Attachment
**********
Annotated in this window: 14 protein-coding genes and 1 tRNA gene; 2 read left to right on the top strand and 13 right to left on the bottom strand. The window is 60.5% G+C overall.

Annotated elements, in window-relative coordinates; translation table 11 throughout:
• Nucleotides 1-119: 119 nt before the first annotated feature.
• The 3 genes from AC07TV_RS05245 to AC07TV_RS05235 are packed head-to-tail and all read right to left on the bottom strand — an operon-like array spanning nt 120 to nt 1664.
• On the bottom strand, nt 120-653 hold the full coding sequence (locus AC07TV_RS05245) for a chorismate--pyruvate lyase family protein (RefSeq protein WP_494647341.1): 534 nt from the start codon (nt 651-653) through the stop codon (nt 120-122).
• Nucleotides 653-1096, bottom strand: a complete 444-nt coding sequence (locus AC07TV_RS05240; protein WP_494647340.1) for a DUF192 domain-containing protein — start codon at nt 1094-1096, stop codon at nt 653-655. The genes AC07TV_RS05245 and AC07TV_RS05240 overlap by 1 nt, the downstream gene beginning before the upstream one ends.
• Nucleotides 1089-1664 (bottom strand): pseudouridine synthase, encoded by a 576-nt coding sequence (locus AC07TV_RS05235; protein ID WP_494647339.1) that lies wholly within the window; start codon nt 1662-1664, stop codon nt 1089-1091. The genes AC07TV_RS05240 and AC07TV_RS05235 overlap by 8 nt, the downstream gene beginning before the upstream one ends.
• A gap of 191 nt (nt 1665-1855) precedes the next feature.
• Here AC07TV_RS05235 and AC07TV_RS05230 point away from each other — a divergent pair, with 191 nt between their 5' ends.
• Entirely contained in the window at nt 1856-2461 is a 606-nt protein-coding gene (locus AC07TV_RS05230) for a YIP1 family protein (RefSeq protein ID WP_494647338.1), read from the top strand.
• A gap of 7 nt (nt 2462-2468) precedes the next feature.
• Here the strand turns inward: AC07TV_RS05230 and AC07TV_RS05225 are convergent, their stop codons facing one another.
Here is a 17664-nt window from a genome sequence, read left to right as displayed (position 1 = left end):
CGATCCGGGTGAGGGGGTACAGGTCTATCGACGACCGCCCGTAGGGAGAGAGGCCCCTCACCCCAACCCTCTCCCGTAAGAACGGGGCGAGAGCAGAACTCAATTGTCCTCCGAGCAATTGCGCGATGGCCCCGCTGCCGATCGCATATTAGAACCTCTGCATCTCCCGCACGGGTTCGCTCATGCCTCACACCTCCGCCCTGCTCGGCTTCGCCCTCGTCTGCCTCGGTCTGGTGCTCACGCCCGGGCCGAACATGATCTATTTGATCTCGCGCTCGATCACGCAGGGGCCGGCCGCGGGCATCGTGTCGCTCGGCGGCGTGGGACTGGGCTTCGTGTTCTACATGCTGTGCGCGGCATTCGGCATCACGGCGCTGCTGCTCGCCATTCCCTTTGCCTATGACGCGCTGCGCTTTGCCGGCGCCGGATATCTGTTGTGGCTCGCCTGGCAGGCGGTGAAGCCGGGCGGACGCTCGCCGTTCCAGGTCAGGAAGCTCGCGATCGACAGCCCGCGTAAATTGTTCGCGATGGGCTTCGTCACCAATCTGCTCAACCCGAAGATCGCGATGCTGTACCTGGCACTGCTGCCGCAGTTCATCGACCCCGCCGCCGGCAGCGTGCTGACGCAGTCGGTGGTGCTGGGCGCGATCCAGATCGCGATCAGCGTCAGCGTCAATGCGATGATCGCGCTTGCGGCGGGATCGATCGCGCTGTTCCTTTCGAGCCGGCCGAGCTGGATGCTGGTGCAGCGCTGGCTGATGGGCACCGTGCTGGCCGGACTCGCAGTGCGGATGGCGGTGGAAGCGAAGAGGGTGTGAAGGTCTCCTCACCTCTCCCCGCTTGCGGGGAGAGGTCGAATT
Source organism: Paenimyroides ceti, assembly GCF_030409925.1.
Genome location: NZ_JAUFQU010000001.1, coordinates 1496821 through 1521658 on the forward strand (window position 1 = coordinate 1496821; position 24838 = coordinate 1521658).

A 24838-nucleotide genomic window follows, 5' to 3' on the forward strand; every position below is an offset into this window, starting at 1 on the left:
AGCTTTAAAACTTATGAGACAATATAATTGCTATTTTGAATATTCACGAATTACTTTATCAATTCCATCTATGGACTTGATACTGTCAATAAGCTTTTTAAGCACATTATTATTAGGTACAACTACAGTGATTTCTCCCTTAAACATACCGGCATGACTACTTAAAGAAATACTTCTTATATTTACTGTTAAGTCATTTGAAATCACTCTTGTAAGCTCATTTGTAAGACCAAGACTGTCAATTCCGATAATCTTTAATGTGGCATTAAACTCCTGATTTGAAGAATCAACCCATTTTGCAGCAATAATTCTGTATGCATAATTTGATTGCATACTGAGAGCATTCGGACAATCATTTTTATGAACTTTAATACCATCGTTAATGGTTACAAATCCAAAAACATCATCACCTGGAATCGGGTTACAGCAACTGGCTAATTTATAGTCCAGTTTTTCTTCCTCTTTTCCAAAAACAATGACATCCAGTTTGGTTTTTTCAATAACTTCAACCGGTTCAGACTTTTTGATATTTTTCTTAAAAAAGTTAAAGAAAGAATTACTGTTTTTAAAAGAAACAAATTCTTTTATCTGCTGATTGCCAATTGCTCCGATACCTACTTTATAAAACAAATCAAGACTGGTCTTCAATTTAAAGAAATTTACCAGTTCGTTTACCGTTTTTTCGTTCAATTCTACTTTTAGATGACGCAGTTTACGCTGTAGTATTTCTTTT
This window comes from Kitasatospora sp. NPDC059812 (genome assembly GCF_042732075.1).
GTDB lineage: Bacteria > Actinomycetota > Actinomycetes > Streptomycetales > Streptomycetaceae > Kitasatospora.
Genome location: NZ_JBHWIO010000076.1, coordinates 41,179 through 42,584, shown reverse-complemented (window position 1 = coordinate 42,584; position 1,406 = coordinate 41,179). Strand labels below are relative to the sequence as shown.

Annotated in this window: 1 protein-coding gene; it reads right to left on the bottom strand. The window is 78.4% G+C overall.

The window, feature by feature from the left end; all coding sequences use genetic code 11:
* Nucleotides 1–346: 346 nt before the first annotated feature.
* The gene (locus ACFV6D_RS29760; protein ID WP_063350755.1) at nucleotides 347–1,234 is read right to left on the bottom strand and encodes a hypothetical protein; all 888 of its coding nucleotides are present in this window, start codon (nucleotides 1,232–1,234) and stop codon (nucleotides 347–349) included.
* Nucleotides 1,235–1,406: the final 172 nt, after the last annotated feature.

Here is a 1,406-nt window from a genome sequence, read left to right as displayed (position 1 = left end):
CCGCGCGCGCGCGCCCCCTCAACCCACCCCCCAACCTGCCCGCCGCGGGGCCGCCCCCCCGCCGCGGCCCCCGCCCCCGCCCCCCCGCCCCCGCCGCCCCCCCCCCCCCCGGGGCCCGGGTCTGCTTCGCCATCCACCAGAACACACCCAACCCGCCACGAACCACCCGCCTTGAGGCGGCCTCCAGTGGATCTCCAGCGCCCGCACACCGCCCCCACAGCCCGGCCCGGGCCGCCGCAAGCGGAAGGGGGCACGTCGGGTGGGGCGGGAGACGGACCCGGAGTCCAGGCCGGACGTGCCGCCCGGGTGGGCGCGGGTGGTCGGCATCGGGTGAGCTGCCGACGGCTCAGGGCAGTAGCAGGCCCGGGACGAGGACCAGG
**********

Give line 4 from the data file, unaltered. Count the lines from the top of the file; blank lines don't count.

• The 3 genes from AC07TV_RS05245 to AC07TV_RS05235 are packed head-to-tail and all read right to left on the bottom strand — an operon-like array spanning nt 120 to nt 1664.